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Weekly Weather Question Answers

WEEK 1:
Question: How can you predict that there will be flash flooding?

Answer: Based on research and experience, we know what rainfall rates produce flash flooding for most locations. So, if you see a slow moving storm over parts of OKC with a 2 inch per hour rainfall rate, then for many locations under the storm, flash flooding would be likely. 

WEEK 2:
Question: Why do leaves turn color in the Fall?

Answer: During the fall, days get shorter. That means the leaves get less sunlight – which they need to make chlorophyll. Chlorophyll is what makes the leaves green. As the green chlorophyll goes away we begin to see the yellows and oranges in the leaves.

WEEK 3:
Question: Does a cold winter depend on how hot the summer was?'

Answer: Winter weather is determined by numerous factors such as La Nina, el Nino Pacific decadal oscillation, the Arctic Oscillation and many other factors.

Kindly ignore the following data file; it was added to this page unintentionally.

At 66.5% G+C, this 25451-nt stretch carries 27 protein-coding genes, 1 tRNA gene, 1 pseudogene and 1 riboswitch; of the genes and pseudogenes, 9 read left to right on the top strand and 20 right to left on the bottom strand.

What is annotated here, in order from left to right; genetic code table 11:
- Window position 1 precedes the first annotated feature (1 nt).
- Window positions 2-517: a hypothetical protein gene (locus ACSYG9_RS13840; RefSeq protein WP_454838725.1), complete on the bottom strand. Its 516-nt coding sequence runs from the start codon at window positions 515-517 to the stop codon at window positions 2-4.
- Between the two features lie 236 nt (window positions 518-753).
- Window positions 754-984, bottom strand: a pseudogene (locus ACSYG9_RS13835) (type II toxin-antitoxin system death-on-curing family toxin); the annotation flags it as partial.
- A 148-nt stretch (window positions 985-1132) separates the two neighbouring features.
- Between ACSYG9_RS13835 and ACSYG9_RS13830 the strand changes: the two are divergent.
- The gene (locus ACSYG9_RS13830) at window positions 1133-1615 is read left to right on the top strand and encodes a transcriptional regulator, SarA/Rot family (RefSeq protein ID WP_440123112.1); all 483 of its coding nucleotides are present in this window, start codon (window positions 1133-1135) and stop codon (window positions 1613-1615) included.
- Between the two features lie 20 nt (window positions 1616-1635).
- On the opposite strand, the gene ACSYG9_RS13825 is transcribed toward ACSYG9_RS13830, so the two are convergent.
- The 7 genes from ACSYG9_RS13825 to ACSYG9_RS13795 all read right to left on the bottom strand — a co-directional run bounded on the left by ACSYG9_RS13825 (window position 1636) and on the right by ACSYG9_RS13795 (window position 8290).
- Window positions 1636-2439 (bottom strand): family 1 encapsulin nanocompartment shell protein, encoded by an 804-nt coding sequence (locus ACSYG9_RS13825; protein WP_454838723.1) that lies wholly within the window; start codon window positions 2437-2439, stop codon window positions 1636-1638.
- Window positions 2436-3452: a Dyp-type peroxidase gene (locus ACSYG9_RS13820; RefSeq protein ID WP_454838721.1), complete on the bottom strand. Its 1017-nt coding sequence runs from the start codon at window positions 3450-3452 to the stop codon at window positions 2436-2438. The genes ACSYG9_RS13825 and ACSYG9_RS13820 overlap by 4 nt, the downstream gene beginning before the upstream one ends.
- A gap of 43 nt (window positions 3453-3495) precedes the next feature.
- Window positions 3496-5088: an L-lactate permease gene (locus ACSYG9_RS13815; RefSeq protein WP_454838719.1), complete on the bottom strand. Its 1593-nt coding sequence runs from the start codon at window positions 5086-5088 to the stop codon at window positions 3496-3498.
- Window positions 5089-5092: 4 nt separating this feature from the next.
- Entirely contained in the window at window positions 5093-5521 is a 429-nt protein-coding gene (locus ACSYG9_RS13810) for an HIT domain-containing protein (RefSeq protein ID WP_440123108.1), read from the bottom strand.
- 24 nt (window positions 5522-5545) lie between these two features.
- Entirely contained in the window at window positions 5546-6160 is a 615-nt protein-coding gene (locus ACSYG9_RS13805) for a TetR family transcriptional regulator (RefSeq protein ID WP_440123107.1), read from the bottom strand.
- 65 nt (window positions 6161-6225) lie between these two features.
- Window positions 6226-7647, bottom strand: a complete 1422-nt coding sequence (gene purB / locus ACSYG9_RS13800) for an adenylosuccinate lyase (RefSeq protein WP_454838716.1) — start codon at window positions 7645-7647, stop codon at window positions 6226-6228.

WEEK 4:
Question: Will there ever be a hurricane name Devante?

Answer: Not at this point. The names are determined years in advance.

WEEK 5:
Question: When do you think it's going to freeze in Oklahoma?

Answer: We are predicting it will freeze in Oklahoma by November 25.

WEEK 6:
Question: What's the weather going to look like in HD?

Answer: Really terrific!

WEEK 7:
Question: What direction do tornadoes spin in Australia?

Answer: They spin mostly clockwise but they do spin in both directions.

WEEK 8:
Question: What is dewpoint and why is it so important?

Answer: The dew point is an excellent measure of the amount of moisture in the air. For example, during potential severe weather we look for an ideal dew point of 60F or higher.

WEEK 9: